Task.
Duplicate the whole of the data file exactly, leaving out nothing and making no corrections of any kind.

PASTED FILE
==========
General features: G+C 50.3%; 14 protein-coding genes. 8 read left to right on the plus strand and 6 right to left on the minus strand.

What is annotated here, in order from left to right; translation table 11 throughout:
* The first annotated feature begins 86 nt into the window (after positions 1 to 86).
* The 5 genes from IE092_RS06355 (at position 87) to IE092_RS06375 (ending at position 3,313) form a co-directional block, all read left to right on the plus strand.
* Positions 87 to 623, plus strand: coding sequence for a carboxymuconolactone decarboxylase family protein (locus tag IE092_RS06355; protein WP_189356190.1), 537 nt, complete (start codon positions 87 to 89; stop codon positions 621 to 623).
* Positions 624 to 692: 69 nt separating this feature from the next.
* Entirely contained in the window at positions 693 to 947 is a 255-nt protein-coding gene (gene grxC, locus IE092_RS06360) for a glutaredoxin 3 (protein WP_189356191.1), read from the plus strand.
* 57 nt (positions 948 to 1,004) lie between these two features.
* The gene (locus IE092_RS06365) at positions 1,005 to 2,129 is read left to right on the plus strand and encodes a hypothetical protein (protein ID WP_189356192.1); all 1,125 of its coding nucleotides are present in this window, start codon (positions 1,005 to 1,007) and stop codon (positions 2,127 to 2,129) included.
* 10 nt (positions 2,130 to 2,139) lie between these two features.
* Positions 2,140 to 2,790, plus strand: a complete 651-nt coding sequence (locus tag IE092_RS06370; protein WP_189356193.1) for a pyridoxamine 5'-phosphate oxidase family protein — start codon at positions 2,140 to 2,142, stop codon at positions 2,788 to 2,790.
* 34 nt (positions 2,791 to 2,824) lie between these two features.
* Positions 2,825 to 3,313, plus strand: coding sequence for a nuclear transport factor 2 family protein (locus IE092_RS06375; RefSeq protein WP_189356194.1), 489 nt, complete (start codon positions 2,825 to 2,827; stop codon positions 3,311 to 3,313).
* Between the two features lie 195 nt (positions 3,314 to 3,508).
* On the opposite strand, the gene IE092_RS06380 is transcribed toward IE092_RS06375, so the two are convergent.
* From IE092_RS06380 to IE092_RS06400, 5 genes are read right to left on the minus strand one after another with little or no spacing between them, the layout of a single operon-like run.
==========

General features: G+C 50.3%; 14 protein-coding genes. 8 read left to right on the plus strand and 6 right to left on the minus strand.

What is annotated here, in order from left to right; translation table 11 throughout:
* The first annotated feature begins 86 nt into the window (after positions 1 to 86).
* The 5 genes from IE092_RS06355 (at position 87) to IE092_RS06375 (ending at position 3,313) form a co-directional block, all read left to right on the plus strand.
* Positions 87 to 623, plus strand: coding sequence for a carboxymuconolactone decarboxylase family protein (locus tag IE092_RS06355; protein WP_189356190.1), 537 nt, complete (start codon positions 87 to 89; stop codon positions 621 to 623).
* Positions 624 to 692: 69 nt separating this feature from the next.
* Entirely contained in the window at positions 693 to 947 is a 255-nt protein-coding gene (gene grxC, locus IE092_RS06360) for a glutaredoxin 3 (protein WP_189356191.1), read from the plus strand.
* 57 nt (positions 948 to 1,004) lie between these two features.
* The gene (locus IE092_RS06365) at positions 1,005 to 2,129 is read left to right on the plus strand and encodes a hypothetical protein (protein ID WP_189356192.1); all 1,125 of its coding nucleotides are present in this window, start codon (positions 1,005 to 1,007) and stop codon (positions 2,127 to 2,129) included.
* 10 nt (positions 2,130 to 2,139) lie between these two features.
* Positions 2,140 to 2,790, plus strand: a complete 651-nt coding sequence (locus tag IE092_RS06370; protein WP_189356193.1) for a pyridoxamine 5'-phosphate oxidase family protein — start codon at positions 2,140 to 2,142, stop codon at positions 2,788 to 2,790.
* 34 nt (positions 2,791 to 2,824) lie between these two features.
* Positions 2,825 to 3,313, plus strand: coding sequence for a nuclear transport factor 2 family protein (locus IE092_RS06375; RefSeq protein WP_189356194.1), 489 nt, complete (start codon positions 2,825 to 2,827; stop codon positions 3,311 to 3,313).
* Between the two features lie 195 nt (positions 3,314 to 3,508).
* On the opposite strand, the gene IE092_RS06380 is transcribed toward IE092_RS06375, so the two are convergent.
* From IE092_RS06380 to IE092_RS06400, 5 genes are read right to left on the minus strand one after another with little or no spacing between them, the layout of a single operon-like run.